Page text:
Nordstrom Again Ranks As Consumers’ Favorite Premium Fashion Retailer, According to New Market Force Study Consumer study also reveals top shoe brands, consumer spending plans and state of wearablesLOUISVILLE, Colo., Feb. 21, 2018 — Nordstrom continues to ride high in popularity, ranking as the country’s favorite premium fashion retailer for the sixth year running in Market Force Information’s (Market Force) annual study.
As the charter sector matures, more charter schools are collaborating with neighborhood district schools to identify effective education practices. But what works in a charter school may not translate easily to those schools, finds a new report by the Center for Reinventing Public Education. The group studied 25 communities in which district and charter schools have signed formal compacts to work with each other to improve equity for all students.
The Trump administration's budget, due out later this month, is likely to combine three significant research programs—the State Longitudinal Data System grants, the Regional Educational Laboratories, and the Comprehensive Centers—advocates with knowledge of the proposal say. Money for all three programs—nearly $140 million all told—would instead be rolled out to states through formula grants, said Michele McLaughlin, a senior adviser at Penn Hill Group, a government-relations organization.
Muck Rack makes it simple to find people, tweets, or articles that mention any name, keyword, company, hashtag etc. We've compiled this guide to help you make the most of your search.
Selecting a term
Start searching tweets, articles from media outlets, articles mentioned in tweets, journalists'
names, titles and bios with some suggested searches:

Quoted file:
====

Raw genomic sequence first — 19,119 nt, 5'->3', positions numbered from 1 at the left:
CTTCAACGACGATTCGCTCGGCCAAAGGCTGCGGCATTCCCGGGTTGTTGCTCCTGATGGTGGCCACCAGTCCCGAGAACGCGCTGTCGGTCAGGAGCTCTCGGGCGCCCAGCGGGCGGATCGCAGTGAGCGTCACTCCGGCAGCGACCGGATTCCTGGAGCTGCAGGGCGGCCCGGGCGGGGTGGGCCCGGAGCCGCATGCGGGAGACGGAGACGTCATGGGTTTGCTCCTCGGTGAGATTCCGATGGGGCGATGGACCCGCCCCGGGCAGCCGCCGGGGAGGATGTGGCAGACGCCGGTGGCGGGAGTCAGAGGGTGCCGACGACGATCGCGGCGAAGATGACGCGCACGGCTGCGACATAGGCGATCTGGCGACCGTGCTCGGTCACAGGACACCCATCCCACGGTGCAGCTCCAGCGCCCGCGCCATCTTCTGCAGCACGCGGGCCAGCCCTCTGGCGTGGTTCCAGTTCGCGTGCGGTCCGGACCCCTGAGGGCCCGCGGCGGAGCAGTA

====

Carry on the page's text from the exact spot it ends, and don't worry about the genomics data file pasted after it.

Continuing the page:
Companies or Topics (e.g. iPhone, Microsoft)
Phrases (e.g. "cloud computing") — use quotes to keep the terms together
Twitter handles (e.g. @username) — returns those who have mentioned or replied to
Names (e.g. "David Pogue")
Hashtags (e.g. #sxsw, #london2012)
Bio details (e.g. vegan, Olympics, father)
Muck Rack's Advanced Search allows for many boolean operators.
Find results that mention multiple specified terms, use AND or
+. For example, ensure each result contains both Elon Musk and Mark Zuckerberg by
searching Musk AND Zuckerberg or Musk + Zuckerberg.
Use the operators OR or , to broaden your search when you'd like either of
multiple terms to appear in results. (This is the default behavior of our search when no operators
are used). For example, results will contain either cake or cookie by searching cake OR cookie or cake,cookie
Use NOT or - to subtract results from your search. For
example, searching Disney will yield results about the Walt Disney Company as well as Walt Disney
World Resort. To exclude mentions of Disney World, search for Disney -World or Disney
When using one of these operators with a phrase, enclose it in quotation marks. For example, you can
find results about smartphones excluding Apple's iPhone 4S by searching smartphone -"iPhone
Exact case matching or punctuation
If you're searching for a brand name or keyword that relies on specific punctuation marks or capitalization, you can
find results that match your exact query by adding matchcase: before the keyword you're searching for, like matchcase:E*TRADE .
Use parentheses to separate multiple
boolean phrases. For example, to find journalists talking about having fun in Disney World or
Disneyland, search for ("disney world" OR disneyland) AND fun.
An asterisk can be used to search for any variation of a root word truncated by the asterisk. For example, searching for admin* will return results for administrator, administration, administer, administered, etc.
A near operator is an AND operator where you can control the distance between the words. You can vary the distance the near operation uses by adding a forward slash and number (between 0-99) such as strawberries NEAR/10 "whipped cream", which means the strawberries must exist within 10 words of "whipped cream".